In defence of multiple toms.

FoolInTheRain

Senior Member
I used a 4-piece kit for the first 10 years of my drumming, but I've since switched to a 2 up, 1 down setup and I can't imagine going back to a simple 1 up, 1 down. I think I've found a pretty good happy medium with what I have now, especially with fusion sized toms over a 20" bass. I just love having the 10" and 12" toms right next to each other because it's given me so many more options for fills.

Not knocking the 4-piece guys at all. If you can get it done with 4, great.
 

madidus

Senior Member
I'm working OS with lots of travel involved, so have not been able to follow DW much for the last few years, but I caught this thread. I like Andy's approach to answer the question he'd asked of himself (and the video footage of course made me feel more inadequate about my skills, especially now that all I have is a practice pad during my travels).
In the subsequent discussion that evolved, it might be worth looking at the following pictures and link, which support the hypothesis that you can play pretty much any type of music with a small or a large kit, it's whatever works best for the drummer playing the kit. Of course, if you're playing in a true-to-the-original covers band, that may be more difficult on a very different kit.

http://www.drummerworld.com/forums/showthread.php?t=84806
 

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last man to bat

Senior Member
I love the sound of toms! I will happily strike a tom until the sound dies then move to next one and repeat across my three toms just for the shear pleasure the sound gives me. Every time I gig I imagine the audience looking at me in wonder of how beautifiul my toms sound... two toms would never satisfy my ear Andy, I'd take on more if I could be bothered to set them up.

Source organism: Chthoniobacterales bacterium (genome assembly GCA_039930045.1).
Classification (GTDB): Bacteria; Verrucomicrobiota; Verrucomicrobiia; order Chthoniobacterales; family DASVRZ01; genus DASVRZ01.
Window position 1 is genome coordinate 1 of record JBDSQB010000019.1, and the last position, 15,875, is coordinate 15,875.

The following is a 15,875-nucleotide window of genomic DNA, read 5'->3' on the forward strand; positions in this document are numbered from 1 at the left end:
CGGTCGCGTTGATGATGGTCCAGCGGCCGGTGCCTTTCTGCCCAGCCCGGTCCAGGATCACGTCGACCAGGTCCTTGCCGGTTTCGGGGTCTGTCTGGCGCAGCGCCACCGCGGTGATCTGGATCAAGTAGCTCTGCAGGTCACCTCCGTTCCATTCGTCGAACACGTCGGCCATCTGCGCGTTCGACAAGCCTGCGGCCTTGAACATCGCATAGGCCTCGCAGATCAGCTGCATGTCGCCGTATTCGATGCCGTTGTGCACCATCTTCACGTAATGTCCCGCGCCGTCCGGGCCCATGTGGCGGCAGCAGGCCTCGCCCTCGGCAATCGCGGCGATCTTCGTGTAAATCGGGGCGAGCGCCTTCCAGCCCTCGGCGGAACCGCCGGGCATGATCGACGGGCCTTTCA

whiteknightx

Silver Member
Shout it out brother!!!! Bar chimes are cool again (or at least, that's what I keep telling myself)


I was starting to like you until you got to this point ;) You need to try a Guru :)
I don't think there are any Guru drums in the wilds of Canada are there? I'd love to see them!
 

DrumEatDrum

Platinum Member
In the context of the way it's presented across the majority of arguments I read on the internet, it's a load of crap, Chunk.

Is Jojo any more creative than Bozzio....or are they just completely different? Something to be celebrated in spite of how many friggen' toms they choose to play, rather than defined by it alone?

Less IS more........unless more is required (or even dare I say, even desired).

Anyone trying to sell me an absolute one way or another, is full of it.....pure and simple. I've seen too many players blowing my mind on small and large kits alike to ever believe otherwise. Despite what I read on drum forums.
Well said Pocket, well said.
 

bigiainw

Gold Member
I get ya.

You know what it is? If had a couple of guys with a box truck to transport my stuff around everywhere and set it up and tear it down, I'd be rolling like Billy Cobham in the 70s. It really is how you use the stuff though, or if you choose not to use it, that's cool too. I'm over it. I use what I use.

Next week I could be using bigger, or smaller. It's all good ;)
So do those 2 guys and the trailer come as a package deal with a bigger kit? if so, I've been duped, because I didn't get mine with my kit!

Damn!
 

whiteknightx

Silver Member
Confessions...
I like multi tom kits. I find 4 pc kits boring.
I like to clean my cymbals. I love clean shiny cymbals.
I like using Remo Pinstipe heads sometimes.
I always wanted a set of bar chimes. I have no idea what I'd use them for.
I can't hear the difference in higher end kits from intermediate level.
I really only need one snare drum. I own 3, but always go back to numero uno.
I really enjoy playing my electronic drum kit as much as my acoustic kit. Sometimes more.

Ah that feels good to say! I don't think I need to go to Drummers Anonymous anymore.
My best drummer buddy is the exact opposite from me on all these subjects.